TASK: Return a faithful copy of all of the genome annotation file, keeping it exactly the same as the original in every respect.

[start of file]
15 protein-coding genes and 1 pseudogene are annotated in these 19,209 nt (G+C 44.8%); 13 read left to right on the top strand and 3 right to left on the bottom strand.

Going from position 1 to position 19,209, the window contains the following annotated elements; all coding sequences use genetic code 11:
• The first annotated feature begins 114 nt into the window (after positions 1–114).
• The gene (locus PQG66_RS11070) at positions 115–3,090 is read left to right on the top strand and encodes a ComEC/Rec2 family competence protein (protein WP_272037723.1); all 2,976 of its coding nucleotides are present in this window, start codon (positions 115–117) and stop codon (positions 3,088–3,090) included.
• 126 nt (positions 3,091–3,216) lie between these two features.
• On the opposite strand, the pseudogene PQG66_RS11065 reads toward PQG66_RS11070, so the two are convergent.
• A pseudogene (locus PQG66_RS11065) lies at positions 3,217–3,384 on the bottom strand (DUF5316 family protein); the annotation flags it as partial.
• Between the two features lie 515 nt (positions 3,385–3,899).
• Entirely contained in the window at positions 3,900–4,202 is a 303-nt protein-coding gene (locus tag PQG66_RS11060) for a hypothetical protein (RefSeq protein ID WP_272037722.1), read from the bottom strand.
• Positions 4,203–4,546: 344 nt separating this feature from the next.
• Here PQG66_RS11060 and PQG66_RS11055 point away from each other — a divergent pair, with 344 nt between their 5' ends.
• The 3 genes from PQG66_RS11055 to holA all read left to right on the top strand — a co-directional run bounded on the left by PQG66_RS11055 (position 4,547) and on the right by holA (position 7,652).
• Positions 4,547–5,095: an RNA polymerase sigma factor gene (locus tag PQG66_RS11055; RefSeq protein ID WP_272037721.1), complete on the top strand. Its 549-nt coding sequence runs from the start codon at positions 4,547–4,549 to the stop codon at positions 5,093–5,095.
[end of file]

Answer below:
15 protein-coding genes and 1 pseudogene are annotated in these 19,209 nt (G+C 44.8%); 13 read left to right on the top strand and 3 right to left on the bottom strand.

Going from position 1 to position 19,209, the window contains the following annotated elements; all coding sequences use genetic code 11:
• The first annotated feature begins 114 nt into the window (after positions 1–114).
• The gene (locus PQG66_RS11070) at positions 115–3,090 is read left to right on the top strand and encodes a ComEC/Rec2 family competence protein (protein WP_272037723.1); all 2,976 of its coding nucleotides are present in this window, start codon (positions 115–117) and stop codon (positions 3,088–3,090) included.
• 126 nt (positions 3,091–3,216) lie between these two features.
• On the opposite strand, the pseudogene PQG66_RS11065 reads toward PQG66_RS11070, so the two are convergent.
• A pseudogene (locus PQG66_RS11065) lies at positions 3,217–3,384 on the bottom strand (DUF5316 family protein); the annotation flags it as partial.
• Between the two features lie 515 nt (positions 3,385–3,899).
• Entirely contained in the window at positions 3,900–4,202 is a 303-nt protein-coding gene (locus tag PQG66_RS11060) for a hypothetical protein (RefSeq protein ID WP_272037722.1), read from the bottom strand.
• Positions 4,203–4,546: 344 nt separating this feature from the next.
• Here PQG66_RS11060 and PQG66_RS11055 point away from each other — a divergent pair, with 344 nt between their 5' ends.
• The 3 genes from PQG66_RS11055 to holA all read left to right on the top strand — a co-directional run bounded on the left by PQG66_RS11055 (position 4,547) and on the right by holA (position 7,652).
• Positions 4,547–5,095: an RNA polymerase sigma factor gene (locus tag PQG66_RS11055; RefSeq protein ID WP_272037721.1), complete on the top strand. Its 549-nt coding sequence runs from the start codon at positions 4,547–4,549 to the stop codon at positions 5,093–5,095.